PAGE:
Skip to Main content Skip to Navigation
Conference papers

Do stereotypic horses cope better with poor environmental conditions? A physiological approach

Abstract : Stereotypic behaviours, i.e. repetitive, unvarying and apparently functionless behaviour patterns, are intriguing as they occur in a variety of domestic /captive species without any clear adaptive function. Among different hypotheses, the coping hypothesis predicts that stereotypic behaviours are a way for animals in unfavourable environmental conditions to adapt. As such, they are expected to have a lower physiological stress level (i.e. glucocorticoids) than non-stereotypic animals. However, attempts to link stereotypic behaviours with glucocorticoids have yielded contradictory results. Here we investigated correlates of stereotypic behaviours and glucocorticoid levels in two large samples of domestic horses (NStudy1=55, 41 geldings, 14 mares, 5-20-year old; NStudy2=58 mares, 4-20 year old), all kept for four months (study 2) to at least one year (study 1) in various sub-optimal conditions (e.g. confinement, social isolation...) and already known to experience altered welfare states. Each horse was observed in its stall using focal sampling (study 1, 30 minutes in total per horse) and instantaneous scan sampling (study 2, 92 scans per horse). Plasma (collected in study 1; two times per horse between 18:00 and 19:00 over 2 consecutive days) and faecal samples (collected in both studies) were collected to assess cortisol levels. Faecal samples were collected between 12:00 and 13:00 three times per horse on three different days in study 1, once between 08:00 and 10:00 in study 2. Results showed that neither plasma cortisol nor faecal cortisol metabolites concentrations differed between stereotypic and non-stereotypic horses (Mann Whitney tests, p>0.05), nor did they correlate significantly with frequencies of stereotypic behaviours or time spent performing stereotypic behaviours (Spearman correlations tests, p>0.05). As non-invasive measures were performed in both studies, bias due to human interventions during sampling has been minimized. Cortisol measures therefore do not indicate that stereotypic horses cope better, at least in term of basal adrenocortical activity.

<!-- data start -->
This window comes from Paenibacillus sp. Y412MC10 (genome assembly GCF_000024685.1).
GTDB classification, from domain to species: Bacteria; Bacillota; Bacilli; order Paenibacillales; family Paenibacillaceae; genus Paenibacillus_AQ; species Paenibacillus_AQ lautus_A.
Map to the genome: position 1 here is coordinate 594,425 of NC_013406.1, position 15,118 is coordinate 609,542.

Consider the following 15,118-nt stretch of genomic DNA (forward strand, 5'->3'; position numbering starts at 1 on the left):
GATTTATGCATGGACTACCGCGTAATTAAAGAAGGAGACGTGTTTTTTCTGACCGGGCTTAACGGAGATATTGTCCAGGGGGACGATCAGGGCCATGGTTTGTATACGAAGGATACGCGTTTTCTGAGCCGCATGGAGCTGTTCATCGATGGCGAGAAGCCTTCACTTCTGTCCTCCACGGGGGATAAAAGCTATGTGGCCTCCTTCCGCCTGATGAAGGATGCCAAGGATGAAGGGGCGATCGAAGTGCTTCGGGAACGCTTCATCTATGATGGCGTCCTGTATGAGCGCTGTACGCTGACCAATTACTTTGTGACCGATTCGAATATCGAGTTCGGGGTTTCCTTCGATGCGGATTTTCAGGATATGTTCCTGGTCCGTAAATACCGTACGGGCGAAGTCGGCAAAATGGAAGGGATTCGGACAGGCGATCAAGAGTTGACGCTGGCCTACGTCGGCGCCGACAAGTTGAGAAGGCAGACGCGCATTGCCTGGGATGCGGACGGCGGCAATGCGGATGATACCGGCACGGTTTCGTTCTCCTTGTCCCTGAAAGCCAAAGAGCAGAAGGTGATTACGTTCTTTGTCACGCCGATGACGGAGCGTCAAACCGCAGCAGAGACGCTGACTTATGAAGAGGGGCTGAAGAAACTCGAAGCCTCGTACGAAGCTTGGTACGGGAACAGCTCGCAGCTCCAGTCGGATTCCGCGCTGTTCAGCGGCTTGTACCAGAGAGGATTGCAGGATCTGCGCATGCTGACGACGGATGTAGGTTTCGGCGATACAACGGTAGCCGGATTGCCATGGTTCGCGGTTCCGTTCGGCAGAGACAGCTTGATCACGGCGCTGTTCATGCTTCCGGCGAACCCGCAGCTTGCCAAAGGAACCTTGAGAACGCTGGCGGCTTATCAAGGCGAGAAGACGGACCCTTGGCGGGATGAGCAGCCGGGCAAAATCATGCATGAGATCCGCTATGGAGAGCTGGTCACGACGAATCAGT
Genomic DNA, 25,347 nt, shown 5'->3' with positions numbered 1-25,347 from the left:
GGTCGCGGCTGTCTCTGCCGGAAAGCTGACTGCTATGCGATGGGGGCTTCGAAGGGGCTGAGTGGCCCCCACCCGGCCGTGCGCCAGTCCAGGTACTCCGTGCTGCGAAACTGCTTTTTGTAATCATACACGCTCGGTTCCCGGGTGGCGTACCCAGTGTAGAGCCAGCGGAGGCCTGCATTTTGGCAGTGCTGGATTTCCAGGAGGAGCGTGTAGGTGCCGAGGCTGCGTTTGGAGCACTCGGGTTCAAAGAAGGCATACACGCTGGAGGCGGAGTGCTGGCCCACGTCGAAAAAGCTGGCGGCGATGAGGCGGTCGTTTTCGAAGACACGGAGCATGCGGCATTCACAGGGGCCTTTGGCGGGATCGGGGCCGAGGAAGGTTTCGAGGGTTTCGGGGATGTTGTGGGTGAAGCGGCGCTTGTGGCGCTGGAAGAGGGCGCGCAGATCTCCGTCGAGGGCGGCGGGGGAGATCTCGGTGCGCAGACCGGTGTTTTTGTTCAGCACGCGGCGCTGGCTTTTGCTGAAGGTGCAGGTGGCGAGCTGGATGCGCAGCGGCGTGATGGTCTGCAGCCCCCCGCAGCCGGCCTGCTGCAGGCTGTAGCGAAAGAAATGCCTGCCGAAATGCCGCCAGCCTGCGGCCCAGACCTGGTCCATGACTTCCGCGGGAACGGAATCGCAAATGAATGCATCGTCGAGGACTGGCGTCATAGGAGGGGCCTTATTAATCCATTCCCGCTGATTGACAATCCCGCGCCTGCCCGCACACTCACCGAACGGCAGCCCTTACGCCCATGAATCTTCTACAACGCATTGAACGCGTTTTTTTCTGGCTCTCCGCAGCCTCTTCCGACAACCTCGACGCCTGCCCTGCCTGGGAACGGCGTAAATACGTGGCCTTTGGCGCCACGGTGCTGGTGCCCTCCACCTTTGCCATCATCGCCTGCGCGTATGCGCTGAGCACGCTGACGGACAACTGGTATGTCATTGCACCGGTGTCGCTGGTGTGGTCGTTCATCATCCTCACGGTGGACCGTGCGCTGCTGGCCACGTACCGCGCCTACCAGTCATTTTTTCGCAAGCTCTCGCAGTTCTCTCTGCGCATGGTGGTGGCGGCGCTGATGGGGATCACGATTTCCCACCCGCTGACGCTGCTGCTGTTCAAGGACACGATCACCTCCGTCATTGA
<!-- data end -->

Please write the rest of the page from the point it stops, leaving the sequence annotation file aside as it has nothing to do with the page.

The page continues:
Document type :
Conference papers
Complete list of metadatas

https://hal-univ-rennes1.archives-ouvertes.fr/hal-01335805
Contributor : Umr6552 Ethos <>
Submitted on : Wednesday, June 22, 2016 - 1:33:21 PM
Last modification on : Thursday, January 9, 2020 - 4:08:04 PM

Identifiers

  • HAL Id : hal-01335805, version 1

Citation

Carole Fureix, Haïfa Benhajali, Séverine Henry, Anaelle Bruchet, Mohammed Ezzaouia, et al.. Do stereotypic horses cope better with poor environmental conditions? A physiological approach. Third annual ISWE meeting, ‘Non-invasive monitoring of steroid hormones’, International Society of Wildlife Endocrinology; University of Veterinary Medicine of Vienna, Sep 2012, Vienne, Austria. ⟨hal-01335805⟩

Share

Metrics

Record views

102